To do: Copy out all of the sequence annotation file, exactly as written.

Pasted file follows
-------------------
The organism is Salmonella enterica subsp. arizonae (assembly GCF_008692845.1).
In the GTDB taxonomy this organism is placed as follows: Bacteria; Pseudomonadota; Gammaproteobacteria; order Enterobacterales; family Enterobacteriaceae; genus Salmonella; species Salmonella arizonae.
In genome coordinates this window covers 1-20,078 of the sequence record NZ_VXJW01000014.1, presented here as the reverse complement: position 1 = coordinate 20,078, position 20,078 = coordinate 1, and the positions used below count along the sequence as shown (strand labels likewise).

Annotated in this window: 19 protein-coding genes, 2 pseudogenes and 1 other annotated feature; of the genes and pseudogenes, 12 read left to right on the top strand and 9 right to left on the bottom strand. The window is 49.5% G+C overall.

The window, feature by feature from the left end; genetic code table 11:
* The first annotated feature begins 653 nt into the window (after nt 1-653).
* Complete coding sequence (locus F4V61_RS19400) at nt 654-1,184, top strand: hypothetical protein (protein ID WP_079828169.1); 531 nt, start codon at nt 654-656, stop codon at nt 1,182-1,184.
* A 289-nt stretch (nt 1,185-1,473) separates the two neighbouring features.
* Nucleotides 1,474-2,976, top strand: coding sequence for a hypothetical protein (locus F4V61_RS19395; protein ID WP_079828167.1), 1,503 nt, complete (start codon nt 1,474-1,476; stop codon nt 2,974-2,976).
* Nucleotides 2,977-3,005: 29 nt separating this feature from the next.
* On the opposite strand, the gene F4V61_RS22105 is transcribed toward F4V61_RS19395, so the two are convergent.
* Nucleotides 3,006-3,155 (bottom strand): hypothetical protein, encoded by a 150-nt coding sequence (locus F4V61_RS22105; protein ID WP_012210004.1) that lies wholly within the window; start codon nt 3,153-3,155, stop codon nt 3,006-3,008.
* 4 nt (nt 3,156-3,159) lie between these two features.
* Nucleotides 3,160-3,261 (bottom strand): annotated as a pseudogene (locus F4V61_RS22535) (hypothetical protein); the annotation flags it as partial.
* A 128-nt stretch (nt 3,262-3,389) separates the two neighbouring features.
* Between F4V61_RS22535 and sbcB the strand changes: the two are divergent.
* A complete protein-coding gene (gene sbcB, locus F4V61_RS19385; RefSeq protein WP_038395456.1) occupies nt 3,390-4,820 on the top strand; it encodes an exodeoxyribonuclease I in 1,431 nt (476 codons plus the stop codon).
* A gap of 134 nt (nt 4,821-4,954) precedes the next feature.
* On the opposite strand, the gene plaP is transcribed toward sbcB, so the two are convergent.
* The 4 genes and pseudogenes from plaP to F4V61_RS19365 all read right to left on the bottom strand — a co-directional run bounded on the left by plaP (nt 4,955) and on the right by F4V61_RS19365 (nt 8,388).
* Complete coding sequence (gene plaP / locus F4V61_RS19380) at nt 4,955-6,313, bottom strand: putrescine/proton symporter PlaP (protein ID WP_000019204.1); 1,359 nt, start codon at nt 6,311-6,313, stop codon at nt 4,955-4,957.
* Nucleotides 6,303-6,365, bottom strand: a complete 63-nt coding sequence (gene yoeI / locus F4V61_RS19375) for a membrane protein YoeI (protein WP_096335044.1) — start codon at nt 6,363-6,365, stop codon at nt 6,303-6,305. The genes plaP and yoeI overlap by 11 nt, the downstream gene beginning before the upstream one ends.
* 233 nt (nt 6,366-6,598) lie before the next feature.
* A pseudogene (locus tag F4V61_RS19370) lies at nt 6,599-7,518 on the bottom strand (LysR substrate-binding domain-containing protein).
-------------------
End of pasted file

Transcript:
The organism is Salmonella enterica subsp. arizonae (assembly GCF_008692845.1).
In the GTDB taxonomy this organism is placed as follows: Bacteria; Pseudomonadota; Gammaproteobacteria; order Enterobacterales; family Enterobacteriaceae; genus Salmonella; species Salmonella arizonae.
In genome coordinates this window covers 1-20,078 of the sequence record NZ_VXJW01000014.1, presented here as the reverse complement: position 1 = coordinate 20,078, position 20,078 = coordinate 1, and the positions used below count along the sequence as shown (strand labels likewise).

Annotated in this window: 19 protein-coding genes, 2 pseudogenes and 1 other annotated feature; of the genes and pseudogenes, 12 read left to right on the top strand and 9 right to left on the bottom strand. The window is 49.5% G+C overall.

The window, feature by feature from the left end; genetic code table 11:
* The first annotated feature begins 653 nt into the window (after nt 1-653).
* Complete coding sequence (locus F4V61_RS19400) at nt 654-1,184, top strand: hypothetical protein (protein ID WP_079828169.1); 531 nt, start codon at nt 654-656, stop codon at nt 1,182-1,184.
* A 289-nt stretch (nt 1,185-1,473) separates the two neighbouring features.
* Nucleotides 1,474-2,976, top strand: coding sequence for a hypothetical protein (locus F4V61_RS19395; protein ID WP_079828167.1), 1,503 nt, complete (start codon nt 1,474-1,476; stop codon nt 2,974-2,976).
* Nucleotides 2,977-3,005: 29 nt separating this feature from the next.
* On the opposite strand, the gene F4V61_RS22105 is transcribed toward F4V61_RS19395, so the two are convergent.
* Nucleotides 3,006-3,155 (bottom strand): hypothetical protein, encoded by a 150-nt coding sequence (locus F4V61_RS22105; protein ID WP_012210004.1) that lies wholly within the window; start codon nt 3,153-3,155, stop codon nt 3,006-3,008.
* 4 nt (nt 3,156-3,159) lie between these two features.
* Nucleotides 3,160-3,261 (bottom strand): annotated as a pseudogene (locus F4V61_RS22535) (hypothetical protein); the annotation flags it as partial.
* A 128-nt stretch (nt 3,262-3,389) separates the two neighbouring features.
* Between F4V61_RS22535 and sbcB the strand changes: the two are divergent.
* A complete protein-coding gene (gene sbcB, locus F4V61_RS19385; RefSeq protein WP_038395456.1) occupies nt 3,390-4,820 on the top strand; it encodes an exodeoxyribonuclease I in 1,431 nt (476 codons plus the stop codon).
* A gap of 134 nt (nt 4,821-4,954) precedes the next feature.
* On the opposite strand, the gene plaP is transcribed toward sbcB, so the two are convergent.
* The 4 genes and pseudogenes from plaP to F4V61_RS19365 all read right to left on the bottom strand — a co-directional run bounded on the left by plaP (nt 4,955) and on the right by F4V61_RS19365 (nt 8,388).
* Complete coding sequence (gene plaP / locus F4V61_RS19380) at nt 4,955-6,313, bottom strand: putrescine/proton symporter PlaP (protein ID WP_000019204.1); 1,359 nt, start codon at nt 6,311-6,313, stop codon at nt 4,955-4,957.
* Nucleotides 6,303-6,365, bottom strand: a complete 63-nt coding sequence (gene yoeI / locus F4V61_RS19375) for a membrane protein YoeI (protein WP_096335044.1) — start codon at nt 6,363-6,365, stop codon at nt 6,303-6,305. The genes plaP and yoeI overlap by 11 nt, the downstream gene beginning before the upstream one ends.
* 233 nt (nt 6,366-6,598) lie before the next feature.
* A pseudogene (locus tag F4V61_RS19370) lies at nt 6,599-7,518 on the bottom strand (LysR substrate-binding domain-containing protein).